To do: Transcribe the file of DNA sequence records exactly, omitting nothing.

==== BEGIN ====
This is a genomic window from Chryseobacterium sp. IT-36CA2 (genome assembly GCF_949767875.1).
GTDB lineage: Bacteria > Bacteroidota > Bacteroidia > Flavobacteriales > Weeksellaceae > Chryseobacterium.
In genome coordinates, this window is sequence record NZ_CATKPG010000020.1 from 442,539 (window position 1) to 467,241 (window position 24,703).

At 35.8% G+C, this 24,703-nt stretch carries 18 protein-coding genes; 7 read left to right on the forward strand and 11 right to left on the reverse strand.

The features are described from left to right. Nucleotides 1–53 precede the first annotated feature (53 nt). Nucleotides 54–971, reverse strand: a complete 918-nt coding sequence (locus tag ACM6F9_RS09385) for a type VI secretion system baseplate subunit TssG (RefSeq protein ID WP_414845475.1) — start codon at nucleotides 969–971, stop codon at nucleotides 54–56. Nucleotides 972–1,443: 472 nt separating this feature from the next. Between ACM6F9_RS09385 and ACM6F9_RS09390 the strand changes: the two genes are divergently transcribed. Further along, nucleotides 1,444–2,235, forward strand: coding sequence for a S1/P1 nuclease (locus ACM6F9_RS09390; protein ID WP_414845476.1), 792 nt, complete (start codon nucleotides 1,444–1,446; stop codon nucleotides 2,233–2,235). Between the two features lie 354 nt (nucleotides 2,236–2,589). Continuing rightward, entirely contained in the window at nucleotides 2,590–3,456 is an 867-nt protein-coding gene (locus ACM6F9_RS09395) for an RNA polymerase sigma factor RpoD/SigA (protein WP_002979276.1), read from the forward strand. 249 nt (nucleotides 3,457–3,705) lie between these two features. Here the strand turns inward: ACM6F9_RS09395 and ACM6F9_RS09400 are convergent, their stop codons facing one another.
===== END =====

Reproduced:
This is a genomic window from Chryseobacterium sp. IT-36CA2 (genome assembly GCF_949767875.1).
GTDB lineage: Bacteria > Bacteroidota > Bacteroidia > Flavobacteriales > Weeksellaceae > Chryseobacterium.
In genome coordinates, this window is sequence record NZ_CATKPG010000020.1 from 442,539 (window position 1) to 467,241 (window position 24,703).

At 35.8% G+C, this 24,703-nt stretch carries 18 protein-coding genes; 7 read left to right on the forward strand and 11 right to left on the reverse strand.

The features are described from left to right. Nucleotides 1–53 precede the first annotated feature (53 nt). Nucleotides 54–971, reverse strand: a complete 918-nt coding sequence (locus tag ACM6F9_RS09385) for a type VI secretion system baseplate subunit TssG (RefSeq protein ID WP_414845475.1) — start codon at nucleotides 969–971, stop codon at nucleotides 54–56. Nucleotides 972–1,443: 472 nt separating this feature from the next. Between ACM6F9_RS09385 and ACM6F9_RS09390 the strand changes: the two genes are divergently transcribed. Further along, nucleotides 1,444–2,235, forward strand: coding sequence for a S1/P1 nuclease (locus ACM6F9_RS09390; protein ID WP_414845476.1), 792 nt, complete (start codon nucleotides 1,444–1,446; stop codon nucleotides 2,233–2,235). Between the two features lie 354 nt (nucleotides 2,236–2,589). Continuing rightward, entirely contained in the window at nucleotides 2,590–3,456 is an 867-nt protein-coding gene (locus ACM6F9_RS09395) for an RNA polymerase sigma factor RpoD/SigA (protein WP_002979276.1), read from the forward strand. 249 nt (nucleotides 3,457–3,705) lie between these two features. Here the strand turns inward: ACM6F9_RS09395 and ACM6F9_RS09400 are convergent, their stop codons facing one another.